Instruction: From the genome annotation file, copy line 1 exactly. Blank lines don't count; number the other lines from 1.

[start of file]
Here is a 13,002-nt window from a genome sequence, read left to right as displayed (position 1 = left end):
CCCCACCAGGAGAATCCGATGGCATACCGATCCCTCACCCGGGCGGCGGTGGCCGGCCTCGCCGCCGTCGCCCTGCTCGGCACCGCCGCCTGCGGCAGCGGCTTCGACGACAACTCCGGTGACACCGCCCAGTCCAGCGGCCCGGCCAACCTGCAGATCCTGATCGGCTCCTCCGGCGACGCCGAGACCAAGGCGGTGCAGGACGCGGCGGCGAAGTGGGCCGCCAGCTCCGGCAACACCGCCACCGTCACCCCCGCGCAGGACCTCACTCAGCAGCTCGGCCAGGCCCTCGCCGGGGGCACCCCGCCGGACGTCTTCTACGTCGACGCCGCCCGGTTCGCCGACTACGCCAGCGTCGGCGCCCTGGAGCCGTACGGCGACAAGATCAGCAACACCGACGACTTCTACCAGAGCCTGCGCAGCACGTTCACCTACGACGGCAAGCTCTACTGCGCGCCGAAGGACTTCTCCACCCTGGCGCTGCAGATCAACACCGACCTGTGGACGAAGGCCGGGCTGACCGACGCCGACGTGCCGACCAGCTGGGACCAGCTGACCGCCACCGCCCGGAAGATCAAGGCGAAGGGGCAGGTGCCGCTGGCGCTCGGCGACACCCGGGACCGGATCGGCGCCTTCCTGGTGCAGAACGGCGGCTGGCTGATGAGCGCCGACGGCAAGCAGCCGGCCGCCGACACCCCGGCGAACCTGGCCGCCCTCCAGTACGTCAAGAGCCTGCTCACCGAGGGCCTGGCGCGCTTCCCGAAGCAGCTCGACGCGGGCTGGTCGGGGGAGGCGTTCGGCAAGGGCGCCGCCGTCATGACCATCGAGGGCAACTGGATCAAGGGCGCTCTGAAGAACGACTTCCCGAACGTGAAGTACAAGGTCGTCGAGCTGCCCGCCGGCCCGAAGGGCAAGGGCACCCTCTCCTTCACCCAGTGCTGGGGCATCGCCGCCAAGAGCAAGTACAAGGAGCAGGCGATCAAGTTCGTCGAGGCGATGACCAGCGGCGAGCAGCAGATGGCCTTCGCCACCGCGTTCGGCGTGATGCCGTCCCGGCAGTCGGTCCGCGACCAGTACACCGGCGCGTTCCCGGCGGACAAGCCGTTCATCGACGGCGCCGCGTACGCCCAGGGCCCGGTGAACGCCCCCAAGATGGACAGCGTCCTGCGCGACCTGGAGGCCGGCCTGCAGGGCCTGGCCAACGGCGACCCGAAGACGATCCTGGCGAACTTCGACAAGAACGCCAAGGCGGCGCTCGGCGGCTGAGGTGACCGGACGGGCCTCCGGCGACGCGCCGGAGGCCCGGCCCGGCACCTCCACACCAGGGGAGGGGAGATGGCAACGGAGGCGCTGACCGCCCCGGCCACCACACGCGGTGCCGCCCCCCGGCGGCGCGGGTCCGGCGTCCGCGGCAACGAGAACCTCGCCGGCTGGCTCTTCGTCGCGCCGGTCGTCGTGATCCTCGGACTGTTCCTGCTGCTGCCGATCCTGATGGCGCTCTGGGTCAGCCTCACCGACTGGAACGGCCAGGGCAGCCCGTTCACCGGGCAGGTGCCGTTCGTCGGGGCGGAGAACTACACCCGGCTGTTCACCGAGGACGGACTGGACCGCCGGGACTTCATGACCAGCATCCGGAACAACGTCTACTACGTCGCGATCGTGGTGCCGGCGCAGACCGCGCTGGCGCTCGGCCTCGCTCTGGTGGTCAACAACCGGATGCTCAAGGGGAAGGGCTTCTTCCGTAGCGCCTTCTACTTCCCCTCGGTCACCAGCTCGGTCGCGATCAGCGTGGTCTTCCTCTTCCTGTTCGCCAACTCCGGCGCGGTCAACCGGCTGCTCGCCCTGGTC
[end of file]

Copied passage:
Here is a 13,002-nt window from a genome sequence, read left to right as displayed (position 1 = left end):